Since 2001, A. Lange & Söhne has launched eight timepieces marking the phenomenon that is February 29. Every four years the world acknowledges the leap year, where a day is added to the end of the month of February. As such, A. Lange & Söhne has developed a different technical approach to the perpetual calendar mechanism to commemorate what is actually a very important horological event. From midnight on New Year's Eve when the leap year indicator switches from 3 to 4, there is exactly 59 days until the perpetual calendar can flex its horological might and show us all what it was made for: to account for leap years! This is an incredibly challenging process, whereby a perpetual calendar will have to indicate the transition from the 28th to the 29th of February on a leap year, along with indicating the change from the 28th of February to the 1st of March every other year.
To explain this, we'll have to delve a bit deeper and give you a pretty thorough insight into how this works (the reason why we saved this until the end). Typically, the task of that transition was done by a programmed wheel with 48 notches and steps (corresponding with the 48 months of a 4-year cycle). As the wheel rotates only once every four years, the notches are sampled by a lever which is dictated by the rule that the deeper the notch, the sooner the mechanism switches to the first day of the next month. The four deepest notches correspond to the four Feburaries. But one of them is slightly shallower, indicating the February of the leap year, and thus it having an additional day. The mechanism realises this and adjusts accordingly. Now, seven of the eight pieces that facilitate the leap year do so in this process, but there is one that does it in a completely different manner: the Lange 1 Tourbillon Perpetual Calendar.
Ready to nerd out? This is straight out of the press release from A. Lange & Söhne:
'Innovating in a perpetual calendar is tough. It is one of the most traditional complications that dates back to the mid-1700s, when English horologist Thomas Mudge made the first watch with a perpetual calendar. The earliest Lange pocket watches featuring a perpetual calendar as well as a moon-phase display date from the late 19th century. So everything seems to have already been invented. Undeterred by this, the calibre designers at A. Lange & Söhne set out on a new path in the design of perpetual calendars. The development of the Lange1 Tourbillon Perpetual Calendar launched in 2012 confronted them with the almost impossible task of harmoniously integrating the multitude of calendar indications into the dial architecture of the Lange 1 without affecting the asymmetric arrangement of non-overlapping displays.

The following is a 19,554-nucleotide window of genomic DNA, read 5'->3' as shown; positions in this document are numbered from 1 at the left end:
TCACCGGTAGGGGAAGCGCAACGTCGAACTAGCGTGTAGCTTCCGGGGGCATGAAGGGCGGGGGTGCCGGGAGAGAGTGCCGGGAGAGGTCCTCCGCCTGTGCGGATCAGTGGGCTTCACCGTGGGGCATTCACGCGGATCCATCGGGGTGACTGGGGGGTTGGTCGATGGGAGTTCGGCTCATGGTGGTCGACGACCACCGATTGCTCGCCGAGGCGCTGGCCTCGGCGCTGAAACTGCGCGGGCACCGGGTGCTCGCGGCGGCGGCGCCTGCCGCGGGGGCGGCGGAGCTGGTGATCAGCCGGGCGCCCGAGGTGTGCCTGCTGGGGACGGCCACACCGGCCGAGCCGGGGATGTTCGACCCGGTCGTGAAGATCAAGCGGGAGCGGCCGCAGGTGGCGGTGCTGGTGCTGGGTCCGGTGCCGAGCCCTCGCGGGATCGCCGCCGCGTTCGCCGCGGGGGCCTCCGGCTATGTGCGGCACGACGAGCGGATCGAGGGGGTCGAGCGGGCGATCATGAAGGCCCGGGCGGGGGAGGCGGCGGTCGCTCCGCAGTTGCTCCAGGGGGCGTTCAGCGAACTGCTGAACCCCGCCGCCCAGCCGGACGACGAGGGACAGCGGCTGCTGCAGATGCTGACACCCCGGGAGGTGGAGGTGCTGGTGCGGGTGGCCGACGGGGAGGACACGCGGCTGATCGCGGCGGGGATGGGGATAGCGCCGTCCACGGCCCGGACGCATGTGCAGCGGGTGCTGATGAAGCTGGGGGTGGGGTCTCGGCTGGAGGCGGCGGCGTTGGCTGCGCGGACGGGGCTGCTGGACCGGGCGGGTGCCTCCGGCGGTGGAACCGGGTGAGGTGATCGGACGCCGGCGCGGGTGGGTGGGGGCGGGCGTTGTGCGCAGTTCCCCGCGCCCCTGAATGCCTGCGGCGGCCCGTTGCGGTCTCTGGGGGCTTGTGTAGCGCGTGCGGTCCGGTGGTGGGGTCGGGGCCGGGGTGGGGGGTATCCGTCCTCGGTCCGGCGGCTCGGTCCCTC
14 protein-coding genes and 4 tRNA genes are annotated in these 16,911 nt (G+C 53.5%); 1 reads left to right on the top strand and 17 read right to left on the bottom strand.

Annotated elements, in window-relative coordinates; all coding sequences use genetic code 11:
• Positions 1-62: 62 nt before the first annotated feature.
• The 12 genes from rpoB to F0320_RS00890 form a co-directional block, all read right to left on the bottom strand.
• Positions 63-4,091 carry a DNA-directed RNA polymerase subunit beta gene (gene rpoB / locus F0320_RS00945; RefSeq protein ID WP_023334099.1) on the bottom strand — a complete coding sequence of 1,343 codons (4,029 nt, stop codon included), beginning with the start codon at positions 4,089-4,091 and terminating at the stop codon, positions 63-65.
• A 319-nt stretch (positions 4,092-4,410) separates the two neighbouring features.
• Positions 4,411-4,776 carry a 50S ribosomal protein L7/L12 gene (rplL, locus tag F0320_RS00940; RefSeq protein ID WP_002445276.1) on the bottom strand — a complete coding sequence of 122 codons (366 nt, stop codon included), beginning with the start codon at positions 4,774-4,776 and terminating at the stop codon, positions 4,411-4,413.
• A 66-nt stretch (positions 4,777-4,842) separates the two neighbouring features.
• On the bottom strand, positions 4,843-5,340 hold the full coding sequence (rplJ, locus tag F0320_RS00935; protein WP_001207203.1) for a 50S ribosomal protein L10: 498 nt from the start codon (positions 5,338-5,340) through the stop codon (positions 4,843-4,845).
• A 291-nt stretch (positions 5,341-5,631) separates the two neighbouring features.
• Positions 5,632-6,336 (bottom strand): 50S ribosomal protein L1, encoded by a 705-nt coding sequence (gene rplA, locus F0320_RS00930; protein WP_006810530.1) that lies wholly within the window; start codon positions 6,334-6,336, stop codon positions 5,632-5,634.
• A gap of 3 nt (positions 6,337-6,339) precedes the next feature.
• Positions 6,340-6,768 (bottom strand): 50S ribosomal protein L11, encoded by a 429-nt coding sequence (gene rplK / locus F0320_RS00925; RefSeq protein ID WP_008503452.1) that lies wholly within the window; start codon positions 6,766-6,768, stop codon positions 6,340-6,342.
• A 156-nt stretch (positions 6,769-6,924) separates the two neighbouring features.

Its key element is a patented peripheral month ring, which constituted an entirely new type of month display. It replaces the traditional mechanism in which the month is advanced by a notched programme wheel. However, the innovative solution imposed new challenges on the calibre designers. They needed to find a way to rotate the large ring instantaneously by 30 degrees while switching to the new month. This increment is about four times longer than that of the very lightweight and much smaller programme wheel. The quest was on for an alternative drive solution that could advance the month ring by such a large progression – and for an innovative way to sample the duration of each month.
The month ring is driven via its internal gearing. It rotates around its own axis once a year. The inside of the gear rim features a circumferential contour with wavy recesses. A spring-loaded sampler lever glides along this contour and is deflected by a magnitude that corresponds to the depth of the respective recesses. The more it is deflected, the shorter the month. In February, an extender of the sampler lever contacts a cam beneath the leap-year disc. This tells the mechanism whether it is a common year with only 28 days in February or a leap year with 29 days.'